The Graduate Certificate Program in Cinema and Media Studies (CMS) is available to any student currently enrolled in a graduate program at the University of Washington.
Applications are accepted throughout the year and will be reviewed on a quarterly basis. Students will receive the Certificate upon completion of one required course, CMS 520 (5 credits), three electives (15 credits), and a capstone.
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Any University of Washington student enrolled in a graduate degree program is eligible to apply to the Cinema and Media Studies graduate certificate program. Students are required to have a total GPA of 3.5 in their home department prior to admission in this program.
Students are strongly encouraged to take CMS 520 before applying.
Please submit the following Online Application Form to apply to the certificate program.
Applications will be reviewed on a quarterly basis. An advising session with the Graduate Program Advisor will be established following admission to the program. Please email the Graduate Program Advisor if you have any questions about the certificate application: firstname.lastname@example.org.
This graduate program emphasizes the study of film and related media from a humanistic perspective, within the broader context of global culture. While our curriculum centers on the medium of film, we understand the key concerns of film history and film theory as a productive horizon for assessing the phenomenal advances of digital and electronic media as well as a cinematic genealogy that stretches back to encompass the magic lantern, photography, sound recordings, and television among other technologically-produced art forms. At the core of our curricular goals, then, we emphasize the fundamental skills of cinema studies: an ability to interpret and clearly communicate the formal and stylistic elements of moving-image and audio-visual texts; a knowledgeable assessment of the canon of popular, art-cinema, and avant-garde cinemas, as well as animation and documentary forms; a capacity to engage the philosophical and social debates most germane to film theory since the early 20th century.
Our curriculum stresses a comparative framework. In particular, students will be encouraged to assess our objects of study as they cross national borders, historical periods, and media forms.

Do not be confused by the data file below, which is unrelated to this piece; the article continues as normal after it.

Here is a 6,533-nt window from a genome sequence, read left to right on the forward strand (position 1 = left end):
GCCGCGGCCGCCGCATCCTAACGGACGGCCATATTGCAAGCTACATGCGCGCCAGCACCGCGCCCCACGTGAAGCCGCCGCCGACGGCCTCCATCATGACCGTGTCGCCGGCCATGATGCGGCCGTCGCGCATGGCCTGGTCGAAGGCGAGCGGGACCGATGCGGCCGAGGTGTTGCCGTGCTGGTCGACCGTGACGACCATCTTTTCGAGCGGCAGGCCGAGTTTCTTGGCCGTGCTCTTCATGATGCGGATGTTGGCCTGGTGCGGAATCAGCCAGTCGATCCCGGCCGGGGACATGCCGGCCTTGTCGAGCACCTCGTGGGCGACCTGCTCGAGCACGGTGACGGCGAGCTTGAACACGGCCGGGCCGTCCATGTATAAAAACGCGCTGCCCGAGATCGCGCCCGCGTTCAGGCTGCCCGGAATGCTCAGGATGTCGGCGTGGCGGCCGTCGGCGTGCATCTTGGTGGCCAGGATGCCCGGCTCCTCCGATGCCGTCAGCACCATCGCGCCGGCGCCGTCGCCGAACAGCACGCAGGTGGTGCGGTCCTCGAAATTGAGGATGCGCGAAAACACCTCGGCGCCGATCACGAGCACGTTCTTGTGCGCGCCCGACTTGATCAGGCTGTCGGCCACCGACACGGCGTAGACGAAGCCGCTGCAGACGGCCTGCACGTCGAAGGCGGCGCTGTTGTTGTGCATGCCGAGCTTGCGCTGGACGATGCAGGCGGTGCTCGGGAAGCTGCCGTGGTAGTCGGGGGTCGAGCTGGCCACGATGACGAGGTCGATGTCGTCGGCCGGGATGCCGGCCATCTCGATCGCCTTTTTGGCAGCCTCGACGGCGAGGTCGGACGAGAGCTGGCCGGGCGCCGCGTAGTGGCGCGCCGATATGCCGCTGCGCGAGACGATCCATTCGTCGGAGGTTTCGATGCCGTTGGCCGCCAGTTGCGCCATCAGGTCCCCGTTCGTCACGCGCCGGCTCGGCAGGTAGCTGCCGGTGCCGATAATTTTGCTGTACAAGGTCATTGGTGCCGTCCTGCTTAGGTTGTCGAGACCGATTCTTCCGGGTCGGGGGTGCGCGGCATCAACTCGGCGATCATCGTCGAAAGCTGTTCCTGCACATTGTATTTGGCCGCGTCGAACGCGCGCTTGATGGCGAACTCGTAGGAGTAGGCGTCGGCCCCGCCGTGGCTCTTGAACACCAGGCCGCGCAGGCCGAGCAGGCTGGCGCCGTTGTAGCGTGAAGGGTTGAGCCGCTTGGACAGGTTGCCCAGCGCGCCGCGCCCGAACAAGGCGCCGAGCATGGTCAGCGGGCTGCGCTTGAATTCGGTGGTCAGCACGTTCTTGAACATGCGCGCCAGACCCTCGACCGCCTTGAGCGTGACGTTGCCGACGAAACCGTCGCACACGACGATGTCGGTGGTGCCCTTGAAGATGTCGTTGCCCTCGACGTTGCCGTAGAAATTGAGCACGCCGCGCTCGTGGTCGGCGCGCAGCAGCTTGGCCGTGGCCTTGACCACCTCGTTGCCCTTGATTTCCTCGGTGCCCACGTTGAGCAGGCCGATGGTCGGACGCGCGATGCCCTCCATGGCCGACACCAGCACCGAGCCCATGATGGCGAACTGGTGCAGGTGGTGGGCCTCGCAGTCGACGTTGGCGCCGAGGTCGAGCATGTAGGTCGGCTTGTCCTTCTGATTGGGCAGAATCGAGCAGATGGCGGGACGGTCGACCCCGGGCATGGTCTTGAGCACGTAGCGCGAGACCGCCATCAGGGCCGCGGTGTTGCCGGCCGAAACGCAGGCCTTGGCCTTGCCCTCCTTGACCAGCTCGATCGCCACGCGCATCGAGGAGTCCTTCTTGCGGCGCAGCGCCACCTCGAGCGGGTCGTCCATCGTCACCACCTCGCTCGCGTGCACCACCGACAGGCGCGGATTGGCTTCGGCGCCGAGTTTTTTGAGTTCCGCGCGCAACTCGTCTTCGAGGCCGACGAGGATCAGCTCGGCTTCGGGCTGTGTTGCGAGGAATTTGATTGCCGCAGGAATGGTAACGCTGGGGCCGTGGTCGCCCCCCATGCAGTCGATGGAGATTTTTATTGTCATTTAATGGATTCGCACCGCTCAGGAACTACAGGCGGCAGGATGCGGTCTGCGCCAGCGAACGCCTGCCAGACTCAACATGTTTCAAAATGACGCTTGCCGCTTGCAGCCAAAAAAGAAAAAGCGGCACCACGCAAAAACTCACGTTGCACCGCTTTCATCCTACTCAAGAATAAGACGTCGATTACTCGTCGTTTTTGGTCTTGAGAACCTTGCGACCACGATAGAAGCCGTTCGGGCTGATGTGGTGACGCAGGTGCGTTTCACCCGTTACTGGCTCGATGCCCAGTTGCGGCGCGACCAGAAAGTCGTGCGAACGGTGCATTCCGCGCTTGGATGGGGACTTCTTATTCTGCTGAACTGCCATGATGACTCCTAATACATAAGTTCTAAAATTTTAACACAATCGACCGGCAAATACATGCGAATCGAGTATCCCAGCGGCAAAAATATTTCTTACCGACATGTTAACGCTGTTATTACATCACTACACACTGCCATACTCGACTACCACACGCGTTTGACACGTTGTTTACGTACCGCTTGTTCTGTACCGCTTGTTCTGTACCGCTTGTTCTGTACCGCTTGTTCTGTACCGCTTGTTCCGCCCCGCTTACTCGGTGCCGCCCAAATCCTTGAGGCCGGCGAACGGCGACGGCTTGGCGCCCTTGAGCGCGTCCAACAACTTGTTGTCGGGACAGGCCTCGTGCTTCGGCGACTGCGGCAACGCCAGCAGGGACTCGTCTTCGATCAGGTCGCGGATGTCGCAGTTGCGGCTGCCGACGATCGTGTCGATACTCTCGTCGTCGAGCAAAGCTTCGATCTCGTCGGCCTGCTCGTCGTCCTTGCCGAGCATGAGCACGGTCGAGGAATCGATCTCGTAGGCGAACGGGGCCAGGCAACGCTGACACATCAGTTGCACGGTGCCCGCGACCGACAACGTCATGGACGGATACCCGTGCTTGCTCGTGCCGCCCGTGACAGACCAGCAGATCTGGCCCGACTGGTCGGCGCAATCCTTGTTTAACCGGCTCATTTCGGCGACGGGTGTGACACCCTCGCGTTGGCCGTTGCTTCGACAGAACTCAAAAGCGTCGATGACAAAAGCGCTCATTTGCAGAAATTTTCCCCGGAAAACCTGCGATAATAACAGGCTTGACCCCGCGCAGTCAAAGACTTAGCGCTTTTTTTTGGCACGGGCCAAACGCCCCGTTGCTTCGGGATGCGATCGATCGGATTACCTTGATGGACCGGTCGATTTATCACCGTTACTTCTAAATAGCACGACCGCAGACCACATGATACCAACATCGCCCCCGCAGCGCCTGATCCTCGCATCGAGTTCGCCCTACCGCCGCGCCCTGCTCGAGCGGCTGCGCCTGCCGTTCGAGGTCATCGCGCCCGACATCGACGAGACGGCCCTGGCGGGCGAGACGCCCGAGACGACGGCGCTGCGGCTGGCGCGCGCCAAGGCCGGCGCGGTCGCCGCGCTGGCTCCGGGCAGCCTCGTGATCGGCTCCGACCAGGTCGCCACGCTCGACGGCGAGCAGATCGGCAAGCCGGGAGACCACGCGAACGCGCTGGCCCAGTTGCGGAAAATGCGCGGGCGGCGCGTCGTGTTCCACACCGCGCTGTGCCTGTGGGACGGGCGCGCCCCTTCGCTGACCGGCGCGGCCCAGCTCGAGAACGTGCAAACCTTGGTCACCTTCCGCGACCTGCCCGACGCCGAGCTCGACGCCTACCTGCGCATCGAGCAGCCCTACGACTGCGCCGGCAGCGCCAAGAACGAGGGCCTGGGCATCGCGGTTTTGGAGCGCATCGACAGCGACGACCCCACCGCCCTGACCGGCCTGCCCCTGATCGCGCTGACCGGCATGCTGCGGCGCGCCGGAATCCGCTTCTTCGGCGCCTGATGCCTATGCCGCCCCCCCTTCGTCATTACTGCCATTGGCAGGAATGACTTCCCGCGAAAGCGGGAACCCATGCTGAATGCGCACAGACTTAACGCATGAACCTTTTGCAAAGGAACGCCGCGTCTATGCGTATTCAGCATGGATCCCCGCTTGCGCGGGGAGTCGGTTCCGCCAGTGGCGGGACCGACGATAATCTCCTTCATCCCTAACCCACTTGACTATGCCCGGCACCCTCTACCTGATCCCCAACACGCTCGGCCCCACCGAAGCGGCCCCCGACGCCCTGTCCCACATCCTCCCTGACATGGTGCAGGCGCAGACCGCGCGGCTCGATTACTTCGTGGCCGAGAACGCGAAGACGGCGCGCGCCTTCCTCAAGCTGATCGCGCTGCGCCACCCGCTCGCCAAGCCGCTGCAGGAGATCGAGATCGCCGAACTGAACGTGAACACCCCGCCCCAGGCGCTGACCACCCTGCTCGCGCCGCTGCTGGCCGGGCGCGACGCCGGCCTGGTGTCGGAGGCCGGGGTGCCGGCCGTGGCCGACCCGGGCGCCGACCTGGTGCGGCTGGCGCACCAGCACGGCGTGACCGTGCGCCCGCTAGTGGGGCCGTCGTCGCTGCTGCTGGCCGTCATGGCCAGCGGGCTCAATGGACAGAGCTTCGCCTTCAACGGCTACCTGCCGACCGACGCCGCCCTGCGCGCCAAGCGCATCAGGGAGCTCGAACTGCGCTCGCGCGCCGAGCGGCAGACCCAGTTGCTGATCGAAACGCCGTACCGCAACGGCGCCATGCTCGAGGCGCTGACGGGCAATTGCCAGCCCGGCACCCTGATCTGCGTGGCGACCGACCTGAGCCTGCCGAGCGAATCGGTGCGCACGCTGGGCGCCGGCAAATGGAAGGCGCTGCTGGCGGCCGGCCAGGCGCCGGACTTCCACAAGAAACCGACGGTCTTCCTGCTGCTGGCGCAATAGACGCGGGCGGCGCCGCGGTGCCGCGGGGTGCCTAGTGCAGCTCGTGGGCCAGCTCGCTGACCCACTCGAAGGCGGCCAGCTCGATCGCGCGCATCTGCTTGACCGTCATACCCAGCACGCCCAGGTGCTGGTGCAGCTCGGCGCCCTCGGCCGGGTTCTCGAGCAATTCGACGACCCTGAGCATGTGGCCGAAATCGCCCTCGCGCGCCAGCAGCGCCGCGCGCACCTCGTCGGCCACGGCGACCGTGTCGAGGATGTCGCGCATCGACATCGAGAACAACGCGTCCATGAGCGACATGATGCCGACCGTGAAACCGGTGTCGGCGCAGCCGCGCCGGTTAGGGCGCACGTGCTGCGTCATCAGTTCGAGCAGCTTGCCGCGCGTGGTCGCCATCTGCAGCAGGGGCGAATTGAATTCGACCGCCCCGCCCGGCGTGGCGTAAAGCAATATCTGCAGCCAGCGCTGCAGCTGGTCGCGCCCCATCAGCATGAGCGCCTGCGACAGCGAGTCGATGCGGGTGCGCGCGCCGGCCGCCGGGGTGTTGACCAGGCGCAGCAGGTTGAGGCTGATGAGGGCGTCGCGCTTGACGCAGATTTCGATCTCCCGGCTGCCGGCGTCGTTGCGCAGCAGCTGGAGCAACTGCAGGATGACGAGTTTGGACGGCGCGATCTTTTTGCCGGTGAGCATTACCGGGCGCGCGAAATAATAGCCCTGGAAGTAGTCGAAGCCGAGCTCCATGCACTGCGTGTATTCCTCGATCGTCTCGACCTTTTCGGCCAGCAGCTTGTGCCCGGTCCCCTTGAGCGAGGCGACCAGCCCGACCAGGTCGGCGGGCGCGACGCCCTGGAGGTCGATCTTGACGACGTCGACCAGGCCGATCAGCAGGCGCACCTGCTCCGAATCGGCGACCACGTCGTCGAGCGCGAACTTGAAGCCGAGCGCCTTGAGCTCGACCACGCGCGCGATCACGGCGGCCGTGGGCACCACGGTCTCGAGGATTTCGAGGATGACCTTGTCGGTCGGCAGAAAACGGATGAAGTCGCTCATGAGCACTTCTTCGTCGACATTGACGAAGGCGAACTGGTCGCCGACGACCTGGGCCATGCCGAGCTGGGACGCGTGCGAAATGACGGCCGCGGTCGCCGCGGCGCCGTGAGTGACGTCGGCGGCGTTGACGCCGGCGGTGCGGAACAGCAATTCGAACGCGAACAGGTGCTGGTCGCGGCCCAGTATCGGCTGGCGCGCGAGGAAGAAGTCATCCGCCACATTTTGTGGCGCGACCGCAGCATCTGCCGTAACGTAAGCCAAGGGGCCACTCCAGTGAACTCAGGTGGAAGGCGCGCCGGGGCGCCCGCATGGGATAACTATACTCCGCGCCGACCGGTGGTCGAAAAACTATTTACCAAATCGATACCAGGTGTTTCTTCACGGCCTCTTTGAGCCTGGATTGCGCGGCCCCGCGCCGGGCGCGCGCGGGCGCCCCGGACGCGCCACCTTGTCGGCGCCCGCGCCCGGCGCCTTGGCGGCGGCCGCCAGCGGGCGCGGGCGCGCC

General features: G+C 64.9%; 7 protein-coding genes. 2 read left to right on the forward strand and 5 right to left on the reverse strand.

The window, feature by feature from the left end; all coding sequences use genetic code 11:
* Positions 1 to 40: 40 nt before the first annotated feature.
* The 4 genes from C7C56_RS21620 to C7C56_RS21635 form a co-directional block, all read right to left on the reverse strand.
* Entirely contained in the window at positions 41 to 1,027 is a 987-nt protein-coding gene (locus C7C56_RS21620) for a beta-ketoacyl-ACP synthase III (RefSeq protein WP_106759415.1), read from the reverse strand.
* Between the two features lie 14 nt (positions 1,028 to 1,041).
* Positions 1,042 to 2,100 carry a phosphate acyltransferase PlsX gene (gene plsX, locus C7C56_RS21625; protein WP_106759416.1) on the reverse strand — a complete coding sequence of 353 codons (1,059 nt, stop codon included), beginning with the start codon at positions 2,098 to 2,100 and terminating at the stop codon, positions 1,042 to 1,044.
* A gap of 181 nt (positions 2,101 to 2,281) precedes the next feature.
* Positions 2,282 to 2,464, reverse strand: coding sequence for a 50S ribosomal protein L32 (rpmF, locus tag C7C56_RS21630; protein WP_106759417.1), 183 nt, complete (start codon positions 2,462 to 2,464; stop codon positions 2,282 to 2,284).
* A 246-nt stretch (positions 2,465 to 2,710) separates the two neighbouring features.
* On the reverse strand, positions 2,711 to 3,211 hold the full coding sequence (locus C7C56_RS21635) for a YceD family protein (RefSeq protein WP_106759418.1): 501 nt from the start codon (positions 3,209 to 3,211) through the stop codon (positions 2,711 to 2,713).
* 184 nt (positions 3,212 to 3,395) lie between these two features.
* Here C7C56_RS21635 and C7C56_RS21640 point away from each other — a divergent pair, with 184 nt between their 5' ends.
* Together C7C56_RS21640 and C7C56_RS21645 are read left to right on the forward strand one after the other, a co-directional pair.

This certificate program requires a total of four Cinema and Media Studies courses (20 credits). One of these (CMS 520) is a requisite introductory course that offers a basic grounding in the theory, history and criticism of moving images, and introduces central debates, topics and methods in the field of cinema and media studies. The remaining three courses will be electives. One of these electives (five credits) may be an independently directed study. One of these electives (five credits) may be a 400-level seminar. All of these credits must be earned in graded courses. Please note that overlap of coursework applied towards the certificate program and degree program must not exceed 6 credits and is limited to elective coursework in the degree program. Successful completion of the CMS Certificate requires a cumulative GPA of 3.5 for courses required for the Certificate as well as a grade of 3.5 or higher for each course counted toward the Certificate.
Students have three capstone options for completion of the CMS Certificate Program.
- Research Paper. One option takes the form of a research paper (approximately 20-25 pages). The paper should be developed from a course paper in a previous Cinema and Media Studies seminar.
This option will allow the respective student to work closely with a faculty member on their writing and research in a manner otherwise limited by the constraints of a 10-week seminar. The goal of this option is thus to produce a paper of publishable quality, and students will be encouraged to explore peer-reviewed journals related to the field and to consider the different methodologies and concerns relevant to these publication venues. Publication of the research paper, however, is not required.
- Qualifying Examination and Dissertation. Alternately, the student may choose to include one or more Cinema and Media Studies topics on their PhD Qualifying Examination. In these cases, at least one member of the Cinema and Media Studies faculty must be a formal member of the Ph.D. Qualifying Examination committee.
In the event that a student initially opts to incorporate film and media studies materials in the dissertation, but either alters the project to exclude these materials or does not finish the dissertation, he/she may then opt to write a research paper and conclude the certificate requirements in this way.
- Students enrolled in the DXARTS PhD program are permitted to have their DXARTS "Final PhD Project" constitute the concluding requirement. DXARTS students will pursue their "Final PhD Project" in accordance with the requirements established by DXARTS program and under the supervision of DXARTS faculty.